49 (36.6)



56 (41.8)



29 (21.6)



47 (35.1)


87 (64.9)



23 (17.2)



11 (8.2)



12 (9.0)



32 (23.9)



54 (41.8)



21 (15.7)



58 (43.3)



44 (32.8)



11 (8.2)

Table 1 The frequency distribution of sociodemographic variables
The study included a total of 134 patients, who had obstetrics haemorrhage in the postpartum, 100 met the objective criteria for postpartum haemorrhage in this study and the other 34 were unquantified postpartum haemorrhage patients. Fula tribe and high parity was associated with PPH.



N (%)



105 (78.4)


29 (21.6)

Mood of presentation


115 (85.8)


19 (14.2)

Mood of delivery


117 (87.3)



6 (4.5)


11 (8.2)

Clinical diagnosis


100 (74.6)

Other forms of haemorrhage

34 (25.4)

Management received


128 ( 95.5)


6 (4.5)

Length of hospital stay


123 (91.8)



9 (6.7)



2 (1.5)

Table 2 Shows the frequency table of obstetrics characteristics of study population
Of the total participants, about 78.4% were referred from other health centers and hospitals, 87.3% had spontaneous vaginal delivery and 100% loss >500mls of blood.



N (%)



100 (74.6)


34 (25.4)


134 (100%)

PPH Causes

Uterine atony

21 (15.7)


57 (42.5)

Retained placenta

13 (9.7)


3 (2.2)


6 (4.5)




Table 3 Incidence and causes of postpartum haemorrhage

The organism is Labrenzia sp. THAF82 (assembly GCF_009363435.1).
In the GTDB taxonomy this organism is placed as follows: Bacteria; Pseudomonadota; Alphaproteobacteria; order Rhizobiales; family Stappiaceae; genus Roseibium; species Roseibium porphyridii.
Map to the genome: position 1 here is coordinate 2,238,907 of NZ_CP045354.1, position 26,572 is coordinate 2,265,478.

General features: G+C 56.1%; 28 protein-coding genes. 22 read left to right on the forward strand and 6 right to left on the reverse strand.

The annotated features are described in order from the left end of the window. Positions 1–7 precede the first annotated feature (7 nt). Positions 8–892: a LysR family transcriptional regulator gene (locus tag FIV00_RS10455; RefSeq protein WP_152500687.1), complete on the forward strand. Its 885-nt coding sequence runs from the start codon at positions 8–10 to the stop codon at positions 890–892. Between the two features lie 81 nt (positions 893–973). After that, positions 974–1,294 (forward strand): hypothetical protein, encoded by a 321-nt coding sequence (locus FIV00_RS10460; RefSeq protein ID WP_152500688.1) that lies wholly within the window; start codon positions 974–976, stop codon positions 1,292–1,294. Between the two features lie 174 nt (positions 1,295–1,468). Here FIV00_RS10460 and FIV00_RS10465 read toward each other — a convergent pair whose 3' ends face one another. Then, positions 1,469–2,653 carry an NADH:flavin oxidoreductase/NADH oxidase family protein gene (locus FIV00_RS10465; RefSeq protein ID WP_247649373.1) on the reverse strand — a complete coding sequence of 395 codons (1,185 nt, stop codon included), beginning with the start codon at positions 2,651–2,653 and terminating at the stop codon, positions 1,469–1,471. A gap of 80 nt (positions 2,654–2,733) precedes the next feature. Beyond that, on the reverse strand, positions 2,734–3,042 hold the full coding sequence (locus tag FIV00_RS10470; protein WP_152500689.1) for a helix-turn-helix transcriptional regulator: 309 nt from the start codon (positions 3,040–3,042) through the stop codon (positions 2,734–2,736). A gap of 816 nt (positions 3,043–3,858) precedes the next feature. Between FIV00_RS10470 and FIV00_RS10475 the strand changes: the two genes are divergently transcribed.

The incidence of PPH (74.6%) was high. The most common cause of PPH was laceration (Trauma) n=57 (42.5%), while thrombin was the least cause at 2.2%.

Variable Mortalities


N (%)

Due to Postpartum Hemorrhage

Uterine atony

 5 (35.7%)

Retained placenta

2 (14.3%)


4 (28.6%)


2 (14.3%)


1 (7.1%)




Table 4 Mortality and common causes
The total mortality of the year from PPH was 14(100%), with uterine atony cause of PPH being the highest cause of mortality at 5(35.7%), followed closely by trauma 4 (28.6%).


During the period under review, out of 3,491 deliveries, 134 cases of haemorrhages that occurred in the postpartum were reported. However, the study showed an incidence of 76% of PPH when we study haemorrhages recorded in the postpartum using objective clinical definition as documented in the patient folders. The total mortality of the year was 21(100%) with high percentage of deaths due to obstetric haemorrhage 14 (66.7%). Trauma was the most common cause 57 (42.5) % followed by uterine atony 21 (15.7%). The study recorded 2.2 % incidence of thrombin as a causative factor of postpartum haemorrhage in our setting.

Regarding maternal mortality due to obstetrics haemorrhage in the tertiary hospital in the Gambia, the trend is showing reduced incidence. In 2014 it was 26.5%,3 four years later, in our data analysis the mortality due to haemorrhage has reduced approximately 2-folds (14.0%). The socio-demographic representation of the study population did not change remarkably as the age distribution of mothers that died due to haemorrhage was almost always similar. The reason for reducing trend of mortality due to haemorrhage at the hospital was the proactive protocol of managing abruption, placenta praevia and improved availability of blood products. The protocol of transfusing blood before delivery of baby for abruptio placental started in 2014 and we have observed drastic reduction of mortality due to bleeding. The triad of haemorrhage, hypertensive disorders and sepsis in this order as common causes of maternal mortality for over 3 decades has changed in the 20s to preeclampsia/Eclampsia, haemorrhage and sepsis yet unpublished but internal audit have shown the reversed order.